You have forums that support you - obviously there’s a bad side of the internet but there’s a really supportive side as well - you can find your tribe, talk over things, explore. In London at the moment the discussion around gender, sexuality and identity feels more sophisticated than it ever has been. But then I think people are still left wondering, "What am I?" Because there are so many camps to go into!
What you have available and your points of reference depend upon how many opportunities you get. So a person exposed to many different opportunities has more varied points of reference. As such, they’ll have more choice about their potential identity than someone who doesn’t have that.
Economically, things are unfair. The school system doesn’t help either, particularly when you have things like grammar schools - which just leave kids feeling crap and thinking they’re not good enough. And this feeds into the real problem, the real barrier certainly in London, which will be wealth. That will shape what identity you can take on – and that’s deeply sad.
How many of the kids here in Hackney, for example, where we are today, see the opportunities available to them in the arts, or as a writer?
I think opportunities in the arts are quite scarce anyway. I think there are more people reaching out now, but the problem is still economic, and it’s like that in the publishing industry as well.
There are lots of schemes to diversify, but writing pays nothing! If you’re a young person and you don’t come from an affluent family, say you’re a young mother or a young father – you can’t be a writer, you can’t be an editor! You can’t do any of that. How would you get into acting? You need to go out and earn.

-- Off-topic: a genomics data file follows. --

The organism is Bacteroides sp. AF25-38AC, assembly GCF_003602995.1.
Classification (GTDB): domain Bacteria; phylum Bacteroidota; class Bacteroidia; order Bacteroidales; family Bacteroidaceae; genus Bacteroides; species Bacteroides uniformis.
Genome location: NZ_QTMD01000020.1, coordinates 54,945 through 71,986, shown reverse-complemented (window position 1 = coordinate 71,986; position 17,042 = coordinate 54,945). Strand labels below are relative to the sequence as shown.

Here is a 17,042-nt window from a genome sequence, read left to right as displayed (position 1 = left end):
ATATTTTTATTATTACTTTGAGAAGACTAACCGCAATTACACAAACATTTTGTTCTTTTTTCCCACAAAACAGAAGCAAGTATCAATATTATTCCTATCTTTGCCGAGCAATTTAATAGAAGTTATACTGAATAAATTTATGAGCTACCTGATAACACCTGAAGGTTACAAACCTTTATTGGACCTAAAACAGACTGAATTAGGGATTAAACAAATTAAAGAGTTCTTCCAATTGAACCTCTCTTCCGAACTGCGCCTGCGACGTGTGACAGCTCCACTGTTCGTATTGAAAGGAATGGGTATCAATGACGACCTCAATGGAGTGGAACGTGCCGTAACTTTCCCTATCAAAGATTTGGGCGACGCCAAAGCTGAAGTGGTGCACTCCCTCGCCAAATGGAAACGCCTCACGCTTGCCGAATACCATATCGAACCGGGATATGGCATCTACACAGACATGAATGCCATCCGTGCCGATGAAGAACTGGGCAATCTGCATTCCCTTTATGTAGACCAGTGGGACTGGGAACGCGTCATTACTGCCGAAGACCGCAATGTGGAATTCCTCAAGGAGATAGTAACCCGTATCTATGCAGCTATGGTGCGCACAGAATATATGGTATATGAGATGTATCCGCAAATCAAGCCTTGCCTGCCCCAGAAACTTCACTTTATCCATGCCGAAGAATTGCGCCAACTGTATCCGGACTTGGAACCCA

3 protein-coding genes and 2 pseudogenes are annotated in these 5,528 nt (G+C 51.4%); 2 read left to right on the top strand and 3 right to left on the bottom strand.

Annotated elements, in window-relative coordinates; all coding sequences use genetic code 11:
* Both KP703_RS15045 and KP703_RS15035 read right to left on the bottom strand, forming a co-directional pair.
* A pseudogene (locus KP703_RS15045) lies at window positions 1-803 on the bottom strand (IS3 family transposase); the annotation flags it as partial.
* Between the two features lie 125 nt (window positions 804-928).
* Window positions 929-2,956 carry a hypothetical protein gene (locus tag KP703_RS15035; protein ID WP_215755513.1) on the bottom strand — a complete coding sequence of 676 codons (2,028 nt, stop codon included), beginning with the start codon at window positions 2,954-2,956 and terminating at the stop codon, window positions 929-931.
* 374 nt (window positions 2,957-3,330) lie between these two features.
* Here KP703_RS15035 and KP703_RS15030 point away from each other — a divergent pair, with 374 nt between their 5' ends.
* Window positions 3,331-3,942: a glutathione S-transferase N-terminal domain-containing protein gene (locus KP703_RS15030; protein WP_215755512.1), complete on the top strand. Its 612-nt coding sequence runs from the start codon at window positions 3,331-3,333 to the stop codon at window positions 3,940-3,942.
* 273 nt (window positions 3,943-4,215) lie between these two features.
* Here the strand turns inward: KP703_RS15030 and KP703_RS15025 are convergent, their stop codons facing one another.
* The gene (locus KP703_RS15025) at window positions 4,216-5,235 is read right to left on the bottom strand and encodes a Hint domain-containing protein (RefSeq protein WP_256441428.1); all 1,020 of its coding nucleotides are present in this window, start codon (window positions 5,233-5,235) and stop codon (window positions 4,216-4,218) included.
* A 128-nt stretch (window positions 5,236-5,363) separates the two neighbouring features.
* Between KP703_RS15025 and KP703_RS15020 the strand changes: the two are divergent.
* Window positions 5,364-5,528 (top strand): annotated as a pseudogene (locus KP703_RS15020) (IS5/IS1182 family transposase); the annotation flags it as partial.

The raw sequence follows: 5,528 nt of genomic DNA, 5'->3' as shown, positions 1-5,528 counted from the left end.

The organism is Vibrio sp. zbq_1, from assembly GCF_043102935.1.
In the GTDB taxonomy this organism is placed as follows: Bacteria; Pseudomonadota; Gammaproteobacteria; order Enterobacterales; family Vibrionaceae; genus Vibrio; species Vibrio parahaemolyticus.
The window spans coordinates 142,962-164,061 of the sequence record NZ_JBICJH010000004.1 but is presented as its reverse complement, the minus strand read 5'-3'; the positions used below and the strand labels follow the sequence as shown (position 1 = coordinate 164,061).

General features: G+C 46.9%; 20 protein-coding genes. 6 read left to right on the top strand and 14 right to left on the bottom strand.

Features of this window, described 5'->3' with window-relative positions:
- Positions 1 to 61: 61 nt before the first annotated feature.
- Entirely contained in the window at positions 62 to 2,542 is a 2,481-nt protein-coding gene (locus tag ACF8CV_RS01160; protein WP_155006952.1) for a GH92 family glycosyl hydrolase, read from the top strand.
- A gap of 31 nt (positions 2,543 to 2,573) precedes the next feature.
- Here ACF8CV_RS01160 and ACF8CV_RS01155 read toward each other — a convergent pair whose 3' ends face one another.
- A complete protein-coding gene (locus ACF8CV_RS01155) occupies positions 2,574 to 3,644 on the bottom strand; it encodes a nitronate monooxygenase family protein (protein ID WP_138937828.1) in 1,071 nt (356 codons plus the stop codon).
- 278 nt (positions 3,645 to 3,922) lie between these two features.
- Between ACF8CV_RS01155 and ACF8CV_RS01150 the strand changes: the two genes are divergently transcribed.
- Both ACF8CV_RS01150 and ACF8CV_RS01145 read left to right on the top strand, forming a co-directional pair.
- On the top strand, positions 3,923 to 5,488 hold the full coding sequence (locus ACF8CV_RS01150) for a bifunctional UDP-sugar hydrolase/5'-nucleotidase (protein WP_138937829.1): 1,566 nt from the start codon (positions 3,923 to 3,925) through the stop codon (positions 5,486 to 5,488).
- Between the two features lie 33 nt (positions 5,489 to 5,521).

There’s a scheme from the National Theatre specifically reaching out to women and people from black minority backgrounds, offering a 10-week course, three hours a week. The Barbican are doing something similar. But you need to be in those networks to take advantage, and that’s about social capital. I just seems that everything is geared against young people. And I know that there are some schemes coming through, but again you need to know about them, you need to be confident, you need someone to champion you.
Do you think this young adult generation that you’re writing for will grow up still having to deal with issues around race?
Sometimes people become more reactionary. London's demographic will change anyway because no young people will be able to afford to live here. There's less social housing and cheap rent is non-existent; I think young people are more global now, maybe they’ll all go to Berlin if they’re still allowed to go there - or somewhere further afield. And also people are sick of sitting around waiting for people to do stuff and so do it themselves.
Perhaps London and the rest of the country are currently having two different conversations but I’m not sure how long that will last because most people can’t afford to live here any more! A lot of friends have moved to Hastings, Margate, or Bristol.
I’m not an optimist, believe me, but I think young people will challenge a lot of the xenophobia we’ve seen recently.